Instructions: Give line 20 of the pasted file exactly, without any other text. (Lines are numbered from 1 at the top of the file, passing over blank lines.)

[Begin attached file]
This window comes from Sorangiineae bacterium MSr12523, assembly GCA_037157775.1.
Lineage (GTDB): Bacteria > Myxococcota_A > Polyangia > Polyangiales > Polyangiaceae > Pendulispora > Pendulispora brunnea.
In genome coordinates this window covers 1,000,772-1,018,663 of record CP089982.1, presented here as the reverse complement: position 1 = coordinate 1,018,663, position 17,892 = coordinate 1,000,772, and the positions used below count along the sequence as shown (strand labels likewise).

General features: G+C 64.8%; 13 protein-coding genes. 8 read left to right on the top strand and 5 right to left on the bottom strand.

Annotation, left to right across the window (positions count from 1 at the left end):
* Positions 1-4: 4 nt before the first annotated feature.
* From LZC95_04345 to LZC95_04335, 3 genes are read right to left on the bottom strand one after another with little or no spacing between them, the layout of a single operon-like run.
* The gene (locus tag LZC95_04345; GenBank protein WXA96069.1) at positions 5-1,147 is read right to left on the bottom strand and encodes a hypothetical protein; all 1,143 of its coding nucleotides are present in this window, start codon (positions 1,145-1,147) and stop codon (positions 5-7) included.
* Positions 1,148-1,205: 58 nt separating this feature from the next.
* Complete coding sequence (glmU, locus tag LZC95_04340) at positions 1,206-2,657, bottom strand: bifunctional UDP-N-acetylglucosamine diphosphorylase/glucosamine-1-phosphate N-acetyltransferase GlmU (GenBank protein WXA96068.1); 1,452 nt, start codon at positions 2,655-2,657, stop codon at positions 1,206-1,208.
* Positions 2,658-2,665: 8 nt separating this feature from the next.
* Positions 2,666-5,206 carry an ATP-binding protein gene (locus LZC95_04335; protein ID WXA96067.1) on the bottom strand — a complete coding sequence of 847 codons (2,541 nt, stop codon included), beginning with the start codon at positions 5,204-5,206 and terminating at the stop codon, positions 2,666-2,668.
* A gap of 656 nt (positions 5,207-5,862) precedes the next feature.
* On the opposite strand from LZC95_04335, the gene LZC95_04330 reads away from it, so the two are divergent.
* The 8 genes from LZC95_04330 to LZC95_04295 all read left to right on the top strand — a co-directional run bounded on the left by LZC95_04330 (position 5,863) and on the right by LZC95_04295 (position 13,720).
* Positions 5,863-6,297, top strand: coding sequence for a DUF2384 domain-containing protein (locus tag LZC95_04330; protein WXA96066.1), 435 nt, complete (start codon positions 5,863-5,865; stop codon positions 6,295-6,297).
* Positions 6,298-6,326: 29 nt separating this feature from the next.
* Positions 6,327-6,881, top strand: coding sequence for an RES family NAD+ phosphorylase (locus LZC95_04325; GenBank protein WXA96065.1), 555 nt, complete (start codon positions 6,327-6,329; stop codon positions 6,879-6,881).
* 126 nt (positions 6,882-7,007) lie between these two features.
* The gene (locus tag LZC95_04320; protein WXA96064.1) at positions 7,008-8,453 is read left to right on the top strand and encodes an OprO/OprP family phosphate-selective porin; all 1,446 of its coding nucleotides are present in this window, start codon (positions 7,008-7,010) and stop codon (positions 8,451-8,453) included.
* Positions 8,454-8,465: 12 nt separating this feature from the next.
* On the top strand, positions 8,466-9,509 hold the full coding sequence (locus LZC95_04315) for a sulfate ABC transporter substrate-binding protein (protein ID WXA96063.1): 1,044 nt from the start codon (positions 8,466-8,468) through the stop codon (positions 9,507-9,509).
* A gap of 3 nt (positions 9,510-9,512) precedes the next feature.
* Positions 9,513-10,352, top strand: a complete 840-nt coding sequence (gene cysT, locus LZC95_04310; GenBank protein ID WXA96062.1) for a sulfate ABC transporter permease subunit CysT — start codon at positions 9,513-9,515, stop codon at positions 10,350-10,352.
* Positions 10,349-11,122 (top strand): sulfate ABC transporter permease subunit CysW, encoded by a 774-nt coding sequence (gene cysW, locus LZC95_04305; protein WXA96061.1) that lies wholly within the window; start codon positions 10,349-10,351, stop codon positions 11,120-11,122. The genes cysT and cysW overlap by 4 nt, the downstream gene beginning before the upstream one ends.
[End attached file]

* The gene (locus tag LZC95_04320; protein WXA96064.1) at positions 7,008-8,453 is read left to right on the top strand and encodes an OprO/OprP family phosphate-selective porin; all 1,446 of its coding nucleotides are present in this window, start codon (positions 7,008-7,010) and stop codon (positions 8,451-8,453) included.